Whether someone is or isn't negligent depends on all of the relevant facts. For example, consider the following scenarios (both of which could be described as a "needle stick"): (1) While preparing to draw blood from a patient, Bob, a phlebotomist accidentally stuck himself with the needle that he was going to use to draw the blood; (2) Susan, a billing clerk was in a patient's room discussing a billing issue with a patient's spouse while a nurse, was administering a morphine injection to a patient. After making the injection, the patient became violent and grabbed the syringe and stuck it into Susan's thigh.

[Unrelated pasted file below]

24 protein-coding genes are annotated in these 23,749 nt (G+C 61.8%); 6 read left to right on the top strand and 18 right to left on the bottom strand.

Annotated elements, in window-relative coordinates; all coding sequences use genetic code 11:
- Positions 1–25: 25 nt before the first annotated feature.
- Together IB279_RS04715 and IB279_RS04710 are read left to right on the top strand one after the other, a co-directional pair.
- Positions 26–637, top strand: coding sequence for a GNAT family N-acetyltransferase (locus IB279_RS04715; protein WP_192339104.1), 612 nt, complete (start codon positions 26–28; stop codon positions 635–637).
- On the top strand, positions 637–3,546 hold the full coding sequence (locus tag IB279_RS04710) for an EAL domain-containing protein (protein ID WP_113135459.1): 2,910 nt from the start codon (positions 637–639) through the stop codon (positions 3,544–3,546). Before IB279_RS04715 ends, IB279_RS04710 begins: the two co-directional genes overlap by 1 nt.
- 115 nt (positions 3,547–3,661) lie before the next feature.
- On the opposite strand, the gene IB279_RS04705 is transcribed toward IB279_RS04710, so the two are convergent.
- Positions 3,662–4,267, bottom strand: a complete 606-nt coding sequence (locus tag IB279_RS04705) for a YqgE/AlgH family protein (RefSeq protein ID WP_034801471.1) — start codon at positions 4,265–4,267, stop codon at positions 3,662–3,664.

I hope it's obvious that those two situations would be handled very differently. Unfortunately, you haven't told us anything about what happened to your wife, we're in no position to assess how her supervisors handled the situation. You also haven't told us that your wife suffered any damages at all (other than whatever pain might have been associated from the needle stick itself). Even if someone was negligent, unless she suffered damages as a result, there's no basis for a lawsuit. Moreover, unless the needle stick resulted from someone's negligence, any damages resulting from the needle stick wouldn't be actionable. Only if any delay in providing your wife with treatment resulted in damages or increased damages would a lawsuit be viable. As far as drawing blood (which I assume was done to determine if the needle stick resulted in any infection to your wife), I can't imagine what difference a few hours would make.